One of the best known Honey Cocktails is the Prohibition-era drink, the Bees Knees. And like the bees themselves, it is light, bright little drink that promises to give a nice little buzz.
But be aware, your enjoyment of a Bees Knees Cocktail will often stand or fall according to your tolerance of one particular thing: your ability to listen (yet again) to a long, and often surprisingly boring, anecdote on why Prohibition bartenders had to get creative. And why they had to incorporate flavours that would take the edge off bathtub gin and transform into delicious drinks.
And that is often the problem with Prohibition-era cocktails; very rarely can they ever be enjoyed without the obligatory lecture. Because no matter who you drink with, there is always one know-it-all who thinks you have never heard the stories, and even if you have, they can tell it better.
Yes, Prohibition alcohol was often disgusting; yes, Honey Syrup and Lemon Juice was a really good way to mask the taste; and yes, this is one cocktail that has never really been able to reach that same heady realm of popularity since that time.
As you look into your glass of dainty yellow liquid, you’ve got to realise that this is not the cocktails fault. It doesn’t ask to come with a lecture, it simply asks for you to sip it and smile.
There is nothing in this drink with which you could find fault.
There’s Gin (a clear spirit that is supposedly going through a bit resurgence in popularity); there’s Lemon Juice (who doesn’t love a good dose of sour), and there’s Honey Syrup (that adds a good depth of flavour to cocktails that simple syrup often can’t).
Put together the three ingredients, and they add up to a sweet, delightful drink that could never offend anyone.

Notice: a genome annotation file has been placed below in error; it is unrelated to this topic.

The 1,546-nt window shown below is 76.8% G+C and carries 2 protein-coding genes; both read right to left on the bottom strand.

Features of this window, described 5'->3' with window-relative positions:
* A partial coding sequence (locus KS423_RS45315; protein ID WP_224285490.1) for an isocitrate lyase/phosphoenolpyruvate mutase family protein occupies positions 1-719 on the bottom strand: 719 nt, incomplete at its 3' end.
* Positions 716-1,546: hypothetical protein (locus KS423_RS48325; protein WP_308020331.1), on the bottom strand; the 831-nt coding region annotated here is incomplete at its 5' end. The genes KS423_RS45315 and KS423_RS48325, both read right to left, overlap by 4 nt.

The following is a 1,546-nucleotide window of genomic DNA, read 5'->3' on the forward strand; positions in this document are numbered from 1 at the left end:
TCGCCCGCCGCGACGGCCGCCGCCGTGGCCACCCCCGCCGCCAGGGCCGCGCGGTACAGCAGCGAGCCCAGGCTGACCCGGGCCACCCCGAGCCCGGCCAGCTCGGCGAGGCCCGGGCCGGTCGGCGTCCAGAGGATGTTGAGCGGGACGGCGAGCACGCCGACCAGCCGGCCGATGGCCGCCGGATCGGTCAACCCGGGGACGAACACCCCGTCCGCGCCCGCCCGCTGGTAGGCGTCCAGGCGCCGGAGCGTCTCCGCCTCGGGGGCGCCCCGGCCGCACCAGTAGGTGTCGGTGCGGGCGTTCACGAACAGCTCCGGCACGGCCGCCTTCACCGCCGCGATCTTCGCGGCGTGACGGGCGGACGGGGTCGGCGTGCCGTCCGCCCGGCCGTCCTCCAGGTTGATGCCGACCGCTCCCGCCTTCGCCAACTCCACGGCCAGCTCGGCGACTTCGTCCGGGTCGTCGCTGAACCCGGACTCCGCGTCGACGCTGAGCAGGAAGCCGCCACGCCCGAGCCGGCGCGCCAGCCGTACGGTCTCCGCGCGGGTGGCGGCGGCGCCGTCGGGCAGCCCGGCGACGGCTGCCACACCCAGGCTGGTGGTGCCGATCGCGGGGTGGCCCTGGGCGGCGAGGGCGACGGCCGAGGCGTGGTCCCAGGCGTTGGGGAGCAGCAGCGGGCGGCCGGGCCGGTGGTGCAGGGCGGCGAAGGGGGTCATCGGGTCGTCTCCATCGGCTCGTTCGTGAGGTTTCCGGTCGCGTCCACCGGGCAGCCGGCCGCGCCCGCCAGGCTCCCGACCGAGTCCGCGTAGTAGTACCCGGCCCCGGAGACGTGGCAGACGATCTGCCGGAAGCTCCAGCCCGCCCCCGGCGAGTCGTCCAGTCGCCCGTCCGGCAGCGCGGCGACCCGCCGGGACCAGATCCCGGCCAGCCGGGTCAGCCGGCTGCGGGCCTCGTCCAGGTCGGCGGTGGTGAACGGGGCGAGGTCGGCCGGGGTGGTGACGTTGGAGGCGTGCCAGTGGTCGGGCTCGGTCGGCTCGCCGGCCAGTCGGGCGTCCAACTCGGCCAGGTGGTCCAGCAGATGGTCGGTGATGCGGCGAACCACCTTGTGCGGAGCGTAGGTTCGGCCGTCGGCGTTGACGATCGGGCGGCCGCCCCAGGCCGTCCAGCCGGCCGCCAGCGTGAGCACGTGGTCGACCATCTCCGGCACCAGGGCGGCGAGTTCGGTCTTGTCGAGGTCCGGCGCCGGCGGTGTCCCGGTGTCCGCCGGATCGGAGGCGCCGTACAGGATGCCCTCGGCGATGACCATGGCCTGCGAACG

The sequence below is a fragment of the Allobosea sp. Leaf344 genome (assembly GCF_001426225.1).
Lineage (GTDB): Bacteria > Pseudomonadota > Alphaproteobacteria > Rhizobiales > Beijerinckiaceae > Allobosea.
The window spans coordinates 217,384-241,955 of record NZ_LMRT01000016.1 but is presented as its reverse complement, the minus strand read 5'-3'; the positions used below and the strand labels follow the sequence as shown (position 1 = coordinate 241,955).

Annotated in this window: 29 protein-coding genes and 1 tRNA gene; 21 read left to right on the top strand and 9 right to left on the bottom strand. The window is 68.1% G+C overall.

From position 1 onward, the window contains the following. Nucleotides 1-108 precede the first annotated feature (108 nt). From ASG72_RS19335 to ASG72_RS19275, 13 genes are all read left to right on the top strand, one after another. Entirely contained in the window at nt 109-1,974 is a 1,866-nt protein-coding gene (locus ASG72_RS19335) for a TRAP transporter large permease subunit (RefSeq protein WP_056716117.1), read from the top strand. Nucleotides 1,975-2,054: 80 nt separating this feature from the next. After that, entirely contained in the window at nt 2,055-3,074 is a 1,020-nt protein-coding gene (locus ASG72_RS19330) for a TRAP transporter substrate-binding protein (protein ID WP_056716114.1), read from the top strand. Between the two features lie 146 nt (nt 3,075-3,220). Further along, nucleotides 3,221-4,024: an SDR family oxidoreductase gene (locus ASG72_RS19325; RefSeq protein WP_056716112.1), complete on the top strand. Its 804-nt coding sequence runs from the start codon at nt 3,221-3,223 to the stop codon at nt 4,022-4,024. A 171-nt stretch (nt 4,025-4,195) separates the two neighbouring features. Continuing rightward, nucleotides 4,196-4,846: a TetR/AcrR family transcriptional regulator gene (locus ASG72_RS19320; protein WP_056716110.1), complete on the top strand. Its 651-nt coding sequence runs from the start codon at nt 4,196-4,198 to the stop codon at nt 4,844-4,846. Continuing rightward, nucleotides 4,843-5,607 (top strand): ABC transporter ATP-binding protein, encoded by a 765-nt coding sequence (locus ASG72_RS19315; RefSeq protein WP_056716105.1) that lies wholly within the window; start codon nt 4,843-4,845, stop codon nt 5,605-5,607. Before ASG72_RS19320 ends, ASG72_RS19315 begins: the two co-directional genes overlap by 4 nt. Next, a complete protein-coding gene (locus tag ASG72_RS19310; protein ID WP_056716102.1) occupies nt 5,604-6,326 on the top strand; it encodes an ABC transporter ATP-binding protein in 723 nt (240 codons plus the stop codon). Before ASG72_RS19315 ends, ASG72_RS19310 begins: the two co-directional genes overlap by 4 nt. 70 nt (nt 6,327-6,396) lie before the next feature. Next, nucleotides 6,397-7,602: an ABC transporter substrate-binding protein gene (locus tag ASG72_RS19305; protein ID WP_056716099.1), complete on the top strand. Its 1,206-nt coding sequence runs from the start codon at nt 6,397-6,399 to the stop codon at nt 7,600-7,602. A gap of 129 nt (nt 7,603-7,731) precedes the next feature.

And sadly, this might be the second and possibly far more important reason why this drink is rarely consumed. Sure it’s lasted nearly 100 years in the cocktail annuls, but there’s nothing exciting or unexpected. It is, as the history buffs will explain (again) a drink that was very much created through necessity.
However, if you fight that instinct and try to lean in – and I mean deliberately and determinedly as if you were almost squishing the bees – then this little cocktail and its riffs can, and really will, reward you.
Sweet As Honey
An increasing number of bartenders have started to shelve boring simple syrup and incorporate the sticky sweetness of honey into their craft cocktails. The rich viscosity of the sweet nectar makes honey more powerful than sugar and imparts that certain flavour that works really well with booze.
Keep in mind that honey, especially bought from farmer’s markets or apiaries, will changes from season to season, so before you begin making cocktails, taste the honey on its own.
Even clover honey or those you find at supermarkets can release enticing floral notes. And it is those notes that allow honey to balance the acid and easily stand up against other ingredients while bringing out the flavour.
But always remember when working with honey in cocktails is pretty simple, but the one thing you need to do first is to make your honey into a syrup. Honey on its own is a little too thick to mix well with other ingredients unless one of those ingredients is hot.
Back To The Bees
Basically, the Bee’s Knees is a simple, three-ingredient stunner of a cocktail, and it couldn’t be easier to make. No laboured hours at the bar needed. With this simple recipe, everyone will be volunteering to be the bartender. In just two minutes—just combine, shake, and strain—you’ll be on your way to the party.
Now even if you can’t give a Bees Knees a fair shake, we ask you to at least have a little sympathy for its children. The riffs on a Bees Knee have done nothing to deserve your scorn. They are often quite good drinks, they have been created later and often hold some nicely surprising ingredients that will revive your jaded tastebuds.
So next time you are at your home bar, make a beeline for the Honey Syrup and free the bee.